She says, "Descending, I went wandering whither chance might lead, in a still ecstacy of freedom and enjoyment; and I got-I know not how-I got into the heart of city life. At the West-end you may be amused, but in the city you are deeply excited."
Deeply excited was the way I felt when I discovered London for the first time. Watching haughty guards with black poms poms perched on their heads carry the British flag across Buckingham Palace, seeing the Rosetta Stone, posing with the doorman at Harrod's-everywhere I looked there was something new, historic, dazzling-and expensive.
The Rosetta Stone
Within our first step we discovered London's high cost of living.
My roommate and I walked into Victoria Station with our hefty backpacks and the flushed faces of tourists. We were ready to conquer London. But first to find a bathroom. I found a "loo," only to discover you had to pay 20 p. to enter the bathroom. 20 p. to pee! Ridiculous. That was the first eye-opener that England really is the most expensive city in the world.
We took a 10 pound cab-ride to our hostel in Bayswater, London. The hostel had white columns, was next to luxury condos, bordered Hyde Park and was near a pub called Whiskey's. Jackpot. It had to be good.
We entered the hostel to the blast of crooning emo-music, a mildewy/b.o. smell and a disinterested girl at the front desk with a lip ring and boyish red hair cut. Hostel life here we come. We learned we had to pay 39 pounds each for two nights, 5 pounds for a lock, 10 pounds for a security deposit and then 5 pounds if you want to rent a towel. Note to self: bring a towel and lock next time.
We walked into our room where a red, jungle gym array of bunk beds were smashed together. After fumbling with the lock for our bags for 25 minutes, we rushed out of the hostel for the non-B.O. smell of the city.
Like Lucy Snowe, we got into the heart of city life. We visited the British Museum (which was free, thank goodness), and strangely enough contains the main artifacts of the world: the Rosetta Stone, Cleopatra's mummy, a piece of the Great Sphinx's beard. As I walked through its great dome and arching pillars, I thought how the museum really showcases how imperialistic Britain once was.
To add to our cultural experience we bought tickets five minutes before to "Jersey Boys," a musical about Franki Valli, the high-pitched, greasy-haired, Jersey boy of the 1950's. The show was as American as you can get.
Jamie and I in front of "Jersey Boys" at the Prince Edward Theatre.
We sat 8th row, in jeans, next to fur-clad old women. At intermission, we split a three-pound Haagen Das the size of a Chef Borardi container. We were living the good life. After the show we ate at an American diner called "Ed's," similar to Johnny Rockets. Very American. They had hamburgers and shakes (yes!) along with a grand selection of beer and wine.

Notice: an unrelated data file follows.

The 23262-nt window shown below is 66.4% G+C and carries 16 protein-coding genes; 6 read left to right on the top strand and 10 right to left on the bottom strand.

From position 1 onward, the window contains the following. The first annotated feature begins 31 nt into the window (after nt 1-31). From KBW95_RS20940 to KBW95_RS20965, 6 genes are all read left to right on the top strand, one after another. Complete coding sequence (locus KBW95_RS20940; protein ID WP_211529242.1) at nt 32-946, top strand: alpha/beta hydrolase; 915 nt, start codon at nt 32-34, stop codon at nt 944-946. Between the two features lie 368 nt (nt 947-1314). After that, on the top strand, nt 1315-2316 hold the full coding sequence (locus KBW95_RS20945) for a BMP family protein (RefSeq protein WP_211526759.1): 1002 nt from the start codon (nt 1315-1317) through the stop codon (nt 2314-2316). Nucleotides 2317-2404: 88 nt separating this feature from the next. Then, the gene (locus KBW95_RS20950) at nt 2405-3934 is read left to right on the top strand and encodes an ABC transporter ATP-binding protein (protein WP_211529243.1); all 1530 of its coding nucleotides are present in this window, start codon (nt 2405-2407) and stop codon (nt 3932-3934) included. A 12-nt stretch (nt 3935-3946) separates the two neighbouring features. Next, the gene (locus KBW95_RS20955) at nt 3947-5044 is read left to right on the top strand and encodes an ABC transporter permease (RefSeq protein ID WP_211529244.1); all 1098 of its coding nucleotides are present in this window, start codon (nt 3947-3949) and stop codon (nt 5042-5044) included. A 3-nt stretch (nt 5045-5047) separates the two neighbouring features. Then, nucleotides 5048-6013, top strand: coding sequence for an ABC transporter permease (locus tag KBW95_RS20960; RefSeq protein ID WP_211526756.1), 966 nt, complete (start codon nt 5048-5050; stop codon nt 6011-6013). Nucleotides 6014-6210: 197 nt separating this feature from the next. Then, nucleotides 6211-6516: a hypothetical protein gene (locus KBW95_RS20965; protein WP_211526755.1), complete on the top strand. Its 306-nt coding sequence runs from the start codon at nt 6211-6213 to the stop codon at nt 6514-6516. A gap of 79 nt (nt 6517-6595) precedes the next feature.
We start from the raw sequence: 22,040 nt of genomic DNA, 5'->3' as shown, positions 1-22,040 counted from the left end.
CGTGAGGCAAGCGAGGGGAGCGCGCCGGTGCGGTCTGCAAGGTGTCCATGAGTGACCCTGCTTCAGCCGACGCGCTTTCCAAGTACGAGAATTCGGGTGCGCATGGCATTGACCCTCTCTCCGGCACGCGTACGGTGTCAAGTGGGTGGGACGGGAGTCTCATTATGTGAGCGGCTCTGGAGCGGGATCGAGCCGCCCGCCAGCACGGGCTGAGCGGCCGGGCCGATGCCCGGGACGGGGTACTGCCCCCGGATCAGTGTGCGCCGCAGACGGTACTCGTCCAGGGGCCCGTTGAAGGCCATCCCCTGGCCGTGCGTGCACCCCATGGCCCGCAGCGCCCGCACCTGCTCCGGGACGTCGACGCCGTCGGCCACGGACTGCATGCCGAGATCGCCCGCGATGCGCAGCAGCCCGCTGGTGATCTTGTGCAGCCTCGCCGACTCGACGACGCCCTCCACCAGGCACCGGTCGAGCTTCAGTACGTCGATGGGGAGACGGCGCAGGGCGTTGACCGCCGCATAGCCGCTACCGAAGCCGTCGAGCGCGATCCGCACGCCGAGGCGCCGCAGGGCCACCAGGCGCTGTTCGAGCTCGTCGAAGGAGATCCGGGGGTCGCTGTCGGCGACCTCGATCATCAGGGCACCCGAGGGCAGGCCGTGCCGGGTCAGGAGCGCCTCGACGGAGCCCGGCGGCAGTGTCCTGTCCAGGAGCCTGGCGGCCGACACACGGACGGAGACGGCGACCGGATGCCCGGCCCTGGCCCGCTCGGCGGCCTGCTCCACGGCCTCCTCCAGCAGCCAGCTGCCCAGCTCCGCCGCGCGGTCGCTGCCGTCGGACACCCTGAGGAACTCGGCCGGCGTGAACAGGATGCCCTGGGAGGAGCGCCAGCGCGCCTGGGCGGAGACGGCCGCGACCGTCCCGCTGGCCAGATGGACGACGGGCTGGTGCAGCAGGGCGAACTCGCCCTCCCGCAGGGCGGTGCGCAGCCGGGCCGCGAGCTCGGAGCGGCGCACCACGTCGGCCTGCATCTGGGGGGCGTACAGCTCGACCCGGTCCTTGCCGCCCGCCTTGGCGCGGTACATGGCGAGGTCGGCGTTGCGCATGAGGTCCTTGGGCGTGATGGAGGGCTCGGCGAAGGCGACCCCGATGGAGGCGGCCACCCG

We walked through part of crowded Tottenham Court Road. We were in a little cobblestone street but it felt like Time's Square. Horns tooted, men on bicycle cabs yammered, people spilled out of pubs, there was life everywhere.
We spent the next day perusing Hyde Park. We saw an Indian family getting attacked by swans and pigeons, little children playing soccer games outside Kensington Palace, and dogs frolicking leash-less through the park. I wanted to live there.
Family getting attacked by birds in Hyde Park
Throughout the afternoon, we watched the changing of the guards, took pictures of Big Ben and the London Eye, wandered into the National Portrait Gallery and about Trafalgar Square. I remember standing in Trafalgar Square and turning in a small circle. At every step I could snap a picture of something beautiful-the grand facade of the South African embassy, the two fountains, the Gaza protests and armed police. And in the foreground, in front of the National
Portrait Gallery, behind the man singing jazz into a microphone, and behind the straggly-haired hippy chalking "All You Need Is Love," on the ground, was Big Ben. I felt happy, amazed, like Lucy would when she saw this.
Our last stop was Harrod's. I can't comprehend the sheer opulence of the place-it puts Marshall Field's to shame. Harrod's has everything: a bank, an optometrist, a pet parlor, boards of Clue, a room dedicated to meat...One wonders why you would ever need to leave. We walked into Harrod's "Ludree," their tea room where you can have a 21-pound tea underneath shelves of pretty little pink and green boxes. We settled on 1-pound Krispy Kremes.
The doorman at Harrod's and I
After two days in London, I was ready to return to my simple room, eat a free dinner, and pee in a free bathroom. But I can't wait to go back and see more.